Dr. Hendry’s research focuses on the organization of neuron functional streams and the types of visual signals they carry. They are examined through a strategy that exploits the unique molecular characteristics of neurons. Those characteristics are identified and then used to study distinct neuronal populations in isolation. The position of these neurons in the path of visual information transfer and the circuits whereby they accomplish an analysis and synthesis of information is studied by anatomical approaches.
Dr. Hendry’s collaborative studies use optical imaging and electrophysiological methods to determine the physiological properties of neuronal populations previously identified by their molecular characteristics. This strategy exploits the robust but selective expression of neuronal genes to address questions of visual system organization, function and plasticity across the primate order, including humans.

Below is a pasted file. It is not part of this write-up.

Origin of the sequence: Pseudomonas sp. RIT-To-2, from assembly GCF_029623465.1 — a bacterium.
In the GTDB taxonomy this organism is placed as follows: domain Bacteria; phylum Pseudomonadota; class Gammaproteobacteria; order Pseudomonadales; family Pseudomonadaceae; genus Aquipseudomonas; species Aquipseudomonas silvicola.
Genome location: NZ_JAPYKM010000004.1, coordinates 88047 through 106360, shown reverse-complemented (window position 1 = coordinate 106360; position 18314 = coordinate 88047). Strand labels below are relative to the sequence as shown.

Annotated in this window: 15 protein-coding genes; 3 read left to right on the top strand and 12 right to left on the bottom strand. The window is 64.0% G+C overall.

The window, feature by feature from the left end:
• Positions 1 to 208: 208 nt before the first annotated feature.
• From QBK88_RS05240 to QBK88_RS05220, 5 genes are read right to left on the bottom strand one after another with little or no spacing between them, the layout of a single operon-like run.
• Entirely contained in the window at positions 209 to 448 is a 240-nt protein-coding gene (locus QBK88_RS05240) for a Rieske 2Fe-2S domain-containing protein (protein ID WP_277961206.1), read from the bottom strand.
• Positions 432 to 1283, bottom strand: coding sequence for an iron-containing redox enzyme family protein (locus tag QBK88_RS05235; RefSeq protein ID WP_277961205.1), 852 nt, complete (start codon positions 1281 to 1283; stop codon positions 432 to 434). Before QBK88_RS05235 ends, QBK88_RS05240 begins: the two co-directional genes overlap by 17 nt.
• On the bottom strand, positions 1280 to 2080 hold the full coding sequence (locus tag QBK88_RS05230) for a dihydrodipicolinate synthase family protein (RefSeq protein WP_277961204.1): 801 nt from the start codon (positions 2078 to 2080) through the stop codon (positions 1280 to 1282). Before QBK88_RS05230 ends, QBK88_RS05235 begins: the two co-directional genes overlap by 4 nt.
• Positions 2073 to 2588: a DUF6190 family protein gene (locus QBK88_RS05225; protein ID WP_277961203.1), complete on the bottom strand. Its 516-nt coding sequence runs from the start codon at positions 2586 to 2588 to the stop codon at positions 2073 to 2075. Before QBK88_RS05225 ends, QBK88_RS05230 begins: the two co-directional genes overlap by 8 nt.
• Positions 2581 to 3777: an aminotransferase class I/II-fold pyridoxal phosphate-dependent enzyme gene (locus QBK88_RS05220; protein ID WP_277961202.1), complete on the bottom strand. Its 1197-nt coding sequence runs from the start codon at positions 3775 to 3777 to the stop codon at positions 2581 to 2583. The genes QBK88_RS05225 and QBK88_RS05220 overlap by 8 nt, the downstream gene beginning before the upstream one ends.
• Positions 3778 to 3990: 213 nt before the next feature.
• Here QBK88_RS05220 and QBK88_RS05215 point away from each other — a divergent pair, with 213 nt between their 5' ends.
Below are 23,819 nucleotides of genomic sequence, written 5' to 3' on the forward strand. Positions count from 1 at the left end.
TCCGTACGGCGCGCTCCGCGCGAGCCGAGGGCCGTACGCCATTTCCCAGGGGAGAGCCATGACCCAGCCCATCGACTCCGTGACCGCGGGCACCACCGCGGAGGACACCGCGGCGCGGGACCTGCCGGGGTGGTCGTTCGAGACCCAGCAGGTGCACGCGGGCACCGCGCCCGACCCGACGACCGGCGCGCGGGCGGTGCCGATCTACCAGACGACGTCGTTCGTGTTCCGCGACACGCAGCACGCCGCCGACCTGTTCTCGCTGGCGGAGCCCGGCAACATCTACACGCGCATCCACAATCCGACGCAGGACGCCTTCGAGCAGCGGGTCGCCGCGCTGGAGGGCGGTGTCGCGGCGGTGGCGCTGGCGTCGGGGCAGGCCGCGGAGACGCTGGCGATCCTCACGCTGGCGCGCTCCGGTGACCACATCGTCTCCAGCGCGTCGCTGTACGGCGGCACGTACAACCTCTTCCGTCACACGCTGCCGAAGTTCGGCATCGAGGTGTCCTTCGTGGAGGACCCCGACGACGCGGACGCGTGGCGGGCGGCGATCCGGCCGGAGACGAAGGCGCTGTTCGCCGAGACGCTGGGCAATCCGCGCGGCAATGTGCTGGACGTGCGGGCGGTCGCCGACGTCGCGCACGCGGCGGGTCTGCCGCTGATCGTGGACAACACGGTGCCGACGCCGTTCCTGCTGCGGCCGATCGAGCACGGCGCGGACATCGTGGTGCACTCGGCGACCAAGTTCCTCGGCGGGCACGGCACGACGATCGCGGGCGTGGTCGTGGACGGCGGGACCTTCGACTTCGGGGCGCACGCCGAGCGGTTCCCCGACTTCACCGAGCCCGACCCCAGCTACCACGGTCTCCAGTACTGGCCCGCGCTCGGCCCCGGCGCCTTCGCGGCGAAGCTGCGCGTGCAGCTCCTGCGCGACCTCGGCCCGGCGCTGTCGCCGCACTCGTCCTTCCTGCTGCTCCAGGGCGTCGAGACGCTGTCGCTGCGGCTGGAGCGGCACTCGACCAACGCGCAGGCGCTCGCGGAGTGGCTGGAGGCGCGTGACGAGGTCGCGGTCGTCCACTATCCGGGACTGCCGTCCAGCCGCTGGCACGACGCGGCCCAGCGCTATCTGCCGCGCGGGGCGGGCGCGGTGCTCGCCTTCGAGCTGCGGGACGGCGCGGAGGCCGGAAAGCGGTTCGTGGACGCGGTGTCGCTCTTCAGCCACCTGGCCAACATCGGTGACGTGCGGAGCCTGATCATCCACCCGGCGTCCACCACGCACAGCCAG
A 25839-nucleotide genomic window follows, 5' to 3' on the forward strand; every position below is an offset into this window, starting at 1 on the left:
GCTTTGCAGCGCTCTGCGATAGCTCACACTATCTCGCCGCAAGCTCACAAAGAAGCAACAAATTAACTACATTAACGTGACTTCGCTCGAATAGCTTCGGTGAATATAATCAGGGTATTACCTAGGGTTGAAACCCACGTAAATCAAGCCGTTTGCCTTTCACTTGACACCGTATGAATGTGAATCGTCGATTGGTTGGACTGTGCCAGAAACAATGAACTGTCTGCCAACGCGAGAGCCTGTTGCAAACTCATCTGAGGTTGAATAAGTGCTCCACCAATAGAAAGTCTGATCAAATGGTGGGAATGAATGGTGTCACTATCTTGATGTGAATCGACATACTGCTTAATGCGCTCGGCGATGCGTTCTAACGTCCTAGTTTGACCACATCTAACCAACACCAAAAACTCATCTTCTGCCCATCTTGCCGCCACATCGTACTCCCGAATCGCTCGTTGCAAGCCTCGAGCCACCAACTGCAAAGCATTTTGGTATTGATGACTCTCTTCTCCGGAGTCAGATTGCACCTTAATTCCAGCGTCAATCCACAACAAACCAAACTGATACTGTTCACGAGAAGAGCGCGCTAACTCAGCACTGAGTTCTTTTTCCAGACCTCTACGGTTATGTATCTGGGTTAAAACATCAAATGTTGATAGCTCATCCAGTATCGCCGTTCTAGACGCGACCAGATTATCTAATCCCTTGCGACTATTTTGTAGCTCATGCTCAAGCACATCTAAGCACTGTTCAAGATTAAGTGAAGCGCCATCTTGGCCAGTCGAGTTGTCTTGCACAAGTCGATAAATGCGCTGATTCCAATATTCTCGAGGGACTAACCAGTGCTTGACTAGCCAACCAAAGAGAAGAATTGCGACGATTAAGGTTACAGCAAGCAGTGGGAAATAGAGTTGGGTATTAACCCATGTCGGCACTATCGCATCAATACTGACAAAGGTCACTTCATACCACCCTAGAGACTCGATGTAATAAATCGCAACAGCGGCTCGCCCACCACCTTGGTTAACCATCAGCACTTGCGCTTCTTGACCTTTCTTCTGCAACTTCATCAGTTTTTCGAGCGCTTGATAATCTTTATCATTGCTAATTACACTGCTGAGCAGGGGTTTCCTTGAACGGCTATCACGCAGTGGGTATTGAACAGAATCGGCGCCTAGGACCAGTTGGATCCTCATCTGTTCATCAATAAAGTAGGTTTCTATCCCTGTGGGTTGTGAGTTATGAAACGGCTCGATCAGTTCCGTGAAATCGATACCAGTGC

Hendry SH, Reid RC. "The koniocellular pathway in primate vision." Annu Rev Neurosci. 23:127-53. (2000)
Hendry SHC and DJ Calkins. "Neuronal chemistry and functional organization in the primate visual system." Trends Neurosci 21: 344-349. (1998)
Carder, R. K., Leclerc, S. S. and Hendry, S. H. C. "Regulation of calcium-binding protein immunoreactivity in GABA neurons of macaque primary visual cortex." Cerebral Cortex 6: 271-287. (1996)
Hendry, S. H. C. and Yoshioka, T. "A neurochemically distinct third channel in macaque dorsal lateral geniculate nucleus." Science 264: 575-577. (1994)